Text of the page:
A few weeks before I came home, I flew to Malaysia to renew my visa (I didn't know I would going back to the States so quickly afterward). At this point in my journeyings, I was rather adventurous, and had become comfortable living outside of my comfort zone. When I left for Malaysia, I had no clue where I would be staying, what kind of money they used, where I would get my Visa, etc. I think I had hoped that there would be free internet access at one of the airports and that I could plan out my trip when I got there. No such luck. I asked for a map of the island (I flew into Penang) and walked out the front door without a clue of where to go.
I chose a bus that was heading to the "touristy" side of town and got in line. At the front of the line, I realized that, though I had exchanged my Baht for Malaysian "Ringit", my bills were all too big for bus fare. A kind, black man (I don't remember his nationality, but I think he had an English accent) behind me offered to pay my fare which I graciously accepted. The kind man and I sat in the back of the bus next to a white-bearded American wearing an aloha shirt and some bermuda shorts. As it turns out, they had both come to Penang from Thailand in order to avoid the week long holiday known as Sangkran. This is the yearly Thai water-festival in which locals all over the country engage in a giant water fight. NO ONE is safe. Adults and children alike carry around large buckets of water and pack hefty water-guns both to defend themselves as well as to forge attacks against neighbors, friends, and complete strangers. I was sad to have missed the festival, but both gentleman assured me that it was simply insanity, and I was lucky to have avoided it.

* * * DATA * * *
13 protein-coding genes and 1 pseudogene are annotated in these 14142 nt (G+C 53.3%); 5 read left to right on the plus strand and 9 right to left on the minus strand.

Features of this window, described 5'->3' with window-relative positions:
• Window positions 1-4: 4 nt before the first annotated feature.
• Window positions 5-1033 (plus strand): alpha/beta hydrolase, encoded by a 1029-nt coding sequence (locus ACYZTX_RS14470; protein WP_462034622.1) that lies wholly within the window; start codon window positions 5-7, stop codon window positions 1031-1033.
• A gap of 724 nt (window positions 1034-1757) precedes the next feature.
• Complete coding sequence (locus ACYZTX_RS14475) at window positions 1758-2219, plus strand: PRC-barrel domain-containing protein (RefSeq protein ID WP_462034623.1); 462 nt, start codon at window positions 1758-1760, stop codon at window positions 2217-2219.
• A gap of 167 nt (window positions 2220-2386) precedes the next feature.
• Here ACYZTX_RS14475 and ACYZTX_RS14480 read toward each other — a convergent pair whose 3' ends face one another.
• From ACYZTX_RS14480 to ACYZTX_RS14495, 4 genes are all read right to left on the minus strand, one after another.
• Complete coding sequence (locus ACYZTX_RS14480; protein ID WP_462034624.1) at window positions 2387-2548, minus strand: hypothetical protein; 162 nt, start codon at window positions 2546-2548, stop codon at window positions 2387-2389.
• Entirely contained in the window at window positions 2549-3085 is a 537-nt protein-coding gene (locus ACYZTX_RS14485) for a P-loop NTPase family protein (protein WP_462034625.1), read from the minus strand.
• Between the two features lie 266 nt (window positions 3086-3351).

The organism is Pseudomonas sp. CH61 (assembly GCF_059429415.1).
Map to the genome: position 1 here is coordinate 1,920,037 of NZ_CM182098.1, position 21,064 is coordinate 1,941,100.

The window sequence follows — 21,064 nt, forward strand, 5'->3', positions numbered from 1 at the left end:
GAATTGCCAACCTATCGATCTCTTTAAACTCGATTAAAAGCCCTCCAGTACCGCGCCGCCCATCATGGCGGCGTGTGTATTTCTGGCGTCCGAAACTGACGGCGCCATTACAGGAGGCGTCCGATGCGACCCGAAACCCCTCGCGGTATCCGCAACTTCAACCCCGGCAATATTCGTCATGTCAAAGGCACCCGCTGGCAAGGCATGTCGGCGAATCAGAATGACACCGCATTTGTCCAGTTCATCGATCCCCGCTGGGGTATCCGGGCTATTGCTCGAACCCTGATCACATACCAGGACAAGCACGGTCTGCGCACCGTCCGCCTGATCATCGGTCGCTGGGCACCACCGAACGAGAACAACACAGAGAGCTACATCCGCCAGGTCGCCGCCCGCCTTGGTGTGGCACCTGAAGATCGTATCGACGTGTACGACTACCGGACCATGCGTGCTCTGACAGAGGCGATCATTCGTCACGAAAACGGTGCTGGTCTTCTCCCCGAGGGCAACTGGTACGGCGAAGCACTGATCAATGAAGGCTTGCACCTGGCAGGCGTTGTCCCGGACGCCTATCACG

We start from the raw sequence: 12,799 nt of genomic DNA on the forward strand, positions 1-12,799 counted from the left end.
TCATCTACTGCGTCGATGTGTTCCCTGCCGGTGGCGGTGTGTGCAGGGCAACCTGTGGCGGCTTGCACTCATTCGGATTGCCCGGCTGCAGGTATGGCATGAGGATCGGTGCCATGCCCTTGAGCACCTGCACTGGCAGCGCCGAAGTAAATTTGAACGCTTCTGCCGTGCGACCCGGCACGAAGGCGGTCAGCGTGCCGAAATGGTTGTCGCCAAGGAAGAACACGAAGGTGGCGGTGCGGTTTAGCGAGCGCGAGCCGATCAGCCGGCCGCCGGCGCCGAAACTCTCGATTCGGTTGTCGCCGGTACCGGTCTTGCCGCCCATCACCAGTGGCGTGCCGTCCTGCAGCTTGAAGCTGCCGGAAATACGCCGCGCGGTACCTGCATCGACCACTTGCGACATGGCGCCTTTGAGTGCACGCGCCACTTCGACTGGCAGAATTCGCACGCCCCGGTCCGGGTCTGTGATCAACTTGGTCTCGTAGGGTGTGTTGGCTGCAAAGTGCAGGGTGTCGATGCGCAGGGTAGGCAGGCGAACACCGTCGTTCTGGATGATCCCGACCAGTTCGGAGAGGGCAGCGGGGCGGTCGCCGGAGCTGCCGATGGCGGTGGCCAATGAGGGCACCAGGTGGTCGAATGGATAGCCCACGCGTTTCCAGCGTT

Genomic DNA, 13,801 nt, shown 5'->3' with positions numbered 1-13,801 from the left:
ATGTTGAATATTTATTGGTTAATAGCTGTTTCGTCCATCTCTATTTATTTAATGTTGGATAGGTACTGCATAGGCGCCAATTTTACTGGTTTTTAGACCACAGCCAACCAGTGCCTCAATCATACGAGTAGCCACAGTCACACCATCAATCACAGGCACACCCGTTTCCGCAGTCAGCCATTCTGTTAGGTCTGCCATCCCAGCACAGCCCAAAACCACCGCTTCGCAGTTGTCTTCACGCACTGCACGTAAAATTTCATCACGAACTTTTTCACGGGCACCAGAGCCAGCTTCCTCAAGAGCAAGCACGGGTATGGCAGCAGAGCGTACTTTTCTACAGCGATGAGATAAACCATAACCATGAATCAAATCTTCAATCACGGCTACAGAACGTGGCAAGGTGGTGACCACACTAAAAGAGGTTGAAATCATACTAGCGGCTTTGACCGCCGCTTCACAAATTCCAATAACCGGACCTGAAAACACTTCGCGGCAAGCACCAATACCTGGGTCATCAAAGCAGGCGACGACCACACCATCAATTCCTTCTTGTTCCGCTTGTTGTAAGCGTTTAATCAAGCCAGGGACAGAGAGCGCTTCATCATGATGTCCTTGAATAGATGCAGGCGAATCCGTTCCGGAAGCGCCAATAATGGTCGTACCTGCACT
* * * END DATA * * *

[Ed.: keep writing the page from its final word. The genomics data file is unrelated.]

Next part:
I asked both men if they knew of any affordable places to stay on the island, and the American told me he was heading to a district in which there were lots of hostels and restaurants, etc. When we got off at what MUST have been the last stop the bus was to make before going back to the airport, he offered to pay for a cab and show me some places I could stay. I accepted his kindness and was soon walking down a street called "Love Lane." (I'm kind of impressed at the details that my trusty old-brain has remembered up to this point)
After turning down a few rather sketchy looking hostels, I decided on one named the "Red Door Inn." The front desk staff was friendly and spoke English (Most Malaysians speak English as it is one of their national languages) , they served a continental breakfast, and I had the option of requesting a "Female Only" room. As I was checking in, a rather large Malaysian man who spoke stilted English (and who I later found out was the owner of the hostel) enthusiastically told me that I could have free coffee in the mornings. He seemed slightly surprised when I told him that I don't drink coffee, but assured me that it was ok because they served free tea as well. When I told him that I don't drink tea, I think he took it as an insult and he huffed, "Do you drink WATER?" I smiled and nodded, and he seemed slightly put out when announced that they also offered free drinking water. I think he was slightly drunk because he kept saying " I love YOU" to me as I edged past him to the hallway beyond.